Richard Harvey Chambers

From Wikipedia, the free encyclopedia
Jump to: navigation, search

Richard Harvey Chambers (November 7, 1906 – October 21, 1994) was a United States federal judge.

Biography[edit]

Chambers was born to William Rock and Lida Chambers in Danville, Illinois. Three months later, the family moved to Solomonville, Arizona, where his father worked as clerk of the district court of Graham County.[1] In 1924, Chambers graduated as class president from Safford High School, Safford, Arizona[2] and then earned an A.B. in economics from the University of Arizona in 1929, where he served as editor-in-chief of the school newspaper.[3] Chambers received an LL.B. from Stanford University in 1932. He practiced law in Tucson, Arizona, 1932–1942 and 1945–1954, and served as a United States Army Air Corps Major from 1942 to 1945.

On April 6, 1954, Chambers was nominated by President Dwight D. Eisenhower to serve as a federal judge on the United States Court of Appeals for the Ninth Circuit.[4] Chambers served as chief judge from 1959 to 1976, the longest-serving chief judge in the history of the Ninth Circuit.[5] When Chambers assumed senior status on December 31, 1976, he was the "longest-tenured chief of any circuit, ever."[6] The United States Court of Appeals Building in Pasadena, California, bears his name; but four other historic courthouses in the Ninth Circuit—in San Francisco, Portland, Tacoma, and San Diego—also owe "their survival and resurrection" to Chambers' "vision and tenacity." [7] Chambers died on October 21, 1994.

Personality[edit]

Chambers "had something of a coarse exterior" as well as a "slow, low, and deliberate speaking style" that he himself described as "halting speech."[8] The gruff appearance only lightly concealed "a mischievous sense of humor."[9] For instance, Chambers frequently wrote memoranda to his colleagues under the pseudonym, "Tom Chambers," the name of his palomino horse.[10]

Chambers dedicated himself to writing judicial prose that was succinct, folksy, even quirky, believing that in writing accessible decisions, his court could more effectively create legal precedent, provide popular accountability, and produce a usable historical record.[11]

References[edit]

  1. ^ Caleb Langston, "Built to Last: Judge Richard H. Chambers and His Pasadena Courthouse," Western Legal History, 19 (2006), 4.
  2. ^ Chambers retained an affection for Safford and later contributed to preserving the history of the town. Langston, 8.
  3. ^ Langston, 4.
  4. ^ The new seat had been created by 68 Stat. 871. Chambers was confirmed by the United States Senate on April 27, 1954, and received his commission on April 30, 1954.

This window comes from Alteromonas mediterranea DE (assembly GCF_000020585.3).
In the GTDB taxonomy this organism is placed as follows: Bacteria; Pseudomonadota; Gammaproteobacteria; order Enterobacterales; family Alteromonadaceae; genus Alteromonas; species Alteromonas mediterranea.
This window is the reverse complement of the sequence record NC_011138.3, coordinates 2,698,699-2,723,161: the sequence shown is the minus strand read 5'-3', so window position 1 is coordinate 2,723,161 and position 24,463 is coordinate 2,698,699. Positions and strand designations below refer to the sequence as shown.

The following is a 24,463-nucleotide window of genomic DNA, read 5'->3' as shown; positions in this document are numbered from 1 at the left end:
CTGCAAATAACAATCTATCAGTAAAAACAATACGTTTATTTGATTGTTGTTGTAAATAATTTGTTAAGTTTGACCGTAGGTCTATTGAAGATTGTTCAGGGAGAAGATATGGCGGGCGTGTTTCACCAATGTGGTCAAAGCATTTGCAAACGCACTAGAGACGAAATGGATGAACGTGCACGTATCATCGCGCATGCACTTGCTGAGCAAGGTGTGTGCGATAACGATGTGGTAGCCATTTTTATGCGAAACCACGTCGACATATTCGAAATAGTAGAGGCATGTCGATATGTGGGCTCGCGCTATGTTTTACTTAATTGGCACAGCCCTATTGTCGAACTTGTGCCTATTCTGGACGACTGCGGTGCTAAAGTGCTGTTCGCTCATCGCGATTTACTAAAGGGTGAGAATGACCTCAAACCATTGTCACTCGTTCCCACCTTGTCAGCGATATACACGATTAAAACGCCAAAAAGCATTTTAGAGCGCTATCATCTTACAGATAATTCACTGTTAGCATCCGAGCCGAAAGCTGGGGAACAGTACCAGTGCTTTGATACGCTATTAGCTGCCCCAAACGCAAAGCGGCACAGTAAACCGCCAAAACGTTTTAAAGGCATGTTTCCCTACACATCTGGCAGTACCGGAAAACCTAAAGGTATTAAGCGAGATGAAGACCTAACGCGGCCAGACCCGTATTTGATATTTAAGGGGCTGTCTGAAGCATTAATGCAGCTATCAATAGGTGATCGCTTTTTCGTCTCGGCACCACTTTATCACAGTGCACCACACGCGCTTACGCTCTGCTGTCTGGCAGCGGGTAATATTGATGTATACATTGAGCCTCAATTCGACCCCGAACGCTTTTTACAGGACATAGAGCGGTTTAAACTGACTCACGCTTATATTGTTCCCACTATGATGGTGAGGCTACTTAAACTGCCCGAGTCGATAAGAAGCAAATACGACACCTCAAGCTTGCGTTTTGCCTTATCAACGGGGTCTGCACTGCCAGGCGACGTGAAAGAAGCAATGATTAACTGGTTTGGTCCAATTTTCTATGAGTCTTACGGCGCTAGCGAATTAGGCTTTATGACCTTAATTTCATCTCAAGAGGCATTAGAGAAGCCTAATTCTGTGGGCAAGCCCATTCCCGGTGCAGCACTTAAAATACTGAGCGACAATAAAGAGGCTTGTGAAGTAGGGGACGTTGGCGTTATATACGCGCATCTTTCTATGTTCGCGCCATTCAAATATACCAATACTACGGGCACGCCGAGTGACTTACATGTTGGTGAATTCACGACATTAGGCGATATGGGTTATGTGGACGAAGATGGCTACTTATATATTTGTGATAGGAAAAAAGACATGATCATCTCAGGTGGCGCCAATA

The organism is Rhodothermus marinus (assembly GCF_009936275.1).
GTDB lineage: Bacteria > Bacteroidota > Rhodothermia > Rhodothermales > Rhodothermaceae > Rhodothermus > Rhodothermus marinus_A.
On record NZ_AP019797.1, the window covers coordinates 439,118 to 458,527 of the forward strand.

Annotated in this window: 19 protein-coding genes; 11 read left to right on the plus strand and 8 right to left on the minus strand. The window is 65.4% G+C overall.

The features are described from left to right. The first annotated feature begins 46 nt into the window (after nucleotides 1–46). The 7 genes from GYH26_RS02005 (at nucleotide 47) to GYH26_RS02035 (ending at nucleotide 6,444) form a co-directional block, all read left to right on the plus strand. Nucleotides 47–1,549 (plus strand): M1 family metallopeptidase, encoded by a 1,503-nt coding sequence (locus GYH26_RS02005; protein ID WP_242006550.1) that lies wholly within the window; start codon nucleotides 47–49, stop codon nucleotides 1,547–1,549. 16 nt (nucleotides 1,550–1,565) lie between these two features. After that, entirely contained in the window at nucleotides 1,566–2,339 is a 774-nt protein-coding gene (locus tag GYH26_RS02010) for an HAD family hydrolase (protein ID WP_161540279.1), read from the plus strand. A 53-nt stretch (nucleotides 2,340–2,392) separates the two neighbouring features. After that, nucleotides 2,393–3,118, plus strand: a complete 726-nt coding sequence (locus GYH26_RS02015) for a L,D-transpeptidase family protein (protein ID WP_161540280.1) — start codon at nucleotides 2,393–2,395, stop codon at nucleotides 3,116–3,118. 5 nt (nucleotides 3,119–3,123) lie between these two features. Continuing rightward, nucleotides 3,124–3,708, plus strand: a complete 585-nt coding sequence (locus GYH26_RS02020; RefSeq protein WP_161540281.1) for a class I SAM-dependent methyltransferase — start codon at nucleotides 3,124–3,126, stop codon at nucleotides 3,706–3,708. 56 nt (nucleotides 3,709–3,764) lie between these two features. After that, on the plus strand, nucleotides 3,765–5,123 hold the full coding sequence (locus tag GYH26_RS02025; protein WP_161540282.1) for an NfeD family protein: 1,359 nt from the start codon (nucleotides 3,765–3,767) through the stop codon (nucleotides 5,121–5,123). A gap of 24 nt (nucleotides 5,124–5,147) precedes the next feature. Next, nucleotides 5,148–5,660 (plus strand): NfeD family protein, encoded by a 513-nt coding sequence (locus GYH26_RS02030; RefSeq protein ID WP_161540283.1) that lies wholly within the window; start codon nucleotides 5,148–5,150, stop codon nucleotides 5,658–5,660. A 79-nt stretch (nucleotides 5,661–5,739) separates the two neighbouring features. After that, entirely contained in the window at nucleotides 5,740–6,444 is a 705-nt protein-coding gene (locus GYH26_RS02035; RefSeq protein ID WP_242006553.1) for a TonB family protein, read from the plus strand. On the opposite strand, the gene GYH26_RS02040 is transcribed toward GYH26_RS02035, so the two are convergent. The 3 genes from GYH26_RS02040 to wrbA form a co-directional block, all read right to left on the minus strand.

5. ^ Bradley B. Williams, "Introduction," Western Legal History, 19 (2006), 1.
  6. ^ Langston, 5.
  7. ^ Langston, 13; *Lee M. A. Simpson, "Preserving the Ninth Circuit," Western Legal History, 19 (2006), 59. Although Chambers loved old buildings and believed newer buildings did not help instill the proper awe of the bench, he did not "engage in preservation out of some romantic notional that all old buildings have intrinsic value." Chambers "chose his battles carefully." (60)
  8. ^ Langston, 24-25; Rebekah Heiser Hanley, "Matters of Style, Matters of Opinion: The Voice and Legacy of Richard Chambers, Western Legal History, 19 (2006), 95.
  9. ^ Langston, 21.
  10. ^ Langston, 24-25.
  11. ^ Hanley, 91, 94-95, 122.

Further reading[edit]

  • Richard Harvey Chambers at the Biographical Directory of Federal Judges, a public domain publication of the Federal Judicial Center.
  • Caleb Langston, "Built to Last: Judge Richard H. Chambers and His Pasadena Courthouse," Western Legal History, 19 (2006), 3-25.
  • Michael Eric Siegel, "Riding Tall in a Small Saddle: The Chief Judgeship of Richard H. Chambers, Western Legal History, 19 (2006), 27-53.
  • Cynthia Holcomb Hall, "A Former Law Clerk Remembers," Western Legal History, 19 (2006), 55-57.
  • Lee M. A. Simpson, "Preserving the Ninth Circuit," Western Legal History, 19 (2006), 59-88.
  • Alfred T. Goodwin, "Judge Chambers Confers Sainthood: A Reminiscence," Western Legal History, 19 (2006), 89-90.
  • Rebekah Heiser Hanley, "Matters of Style, Matters of Opinion: The Voice and Legacy of Richard Chambers, Western Legal History, 19 (2006), 91-122.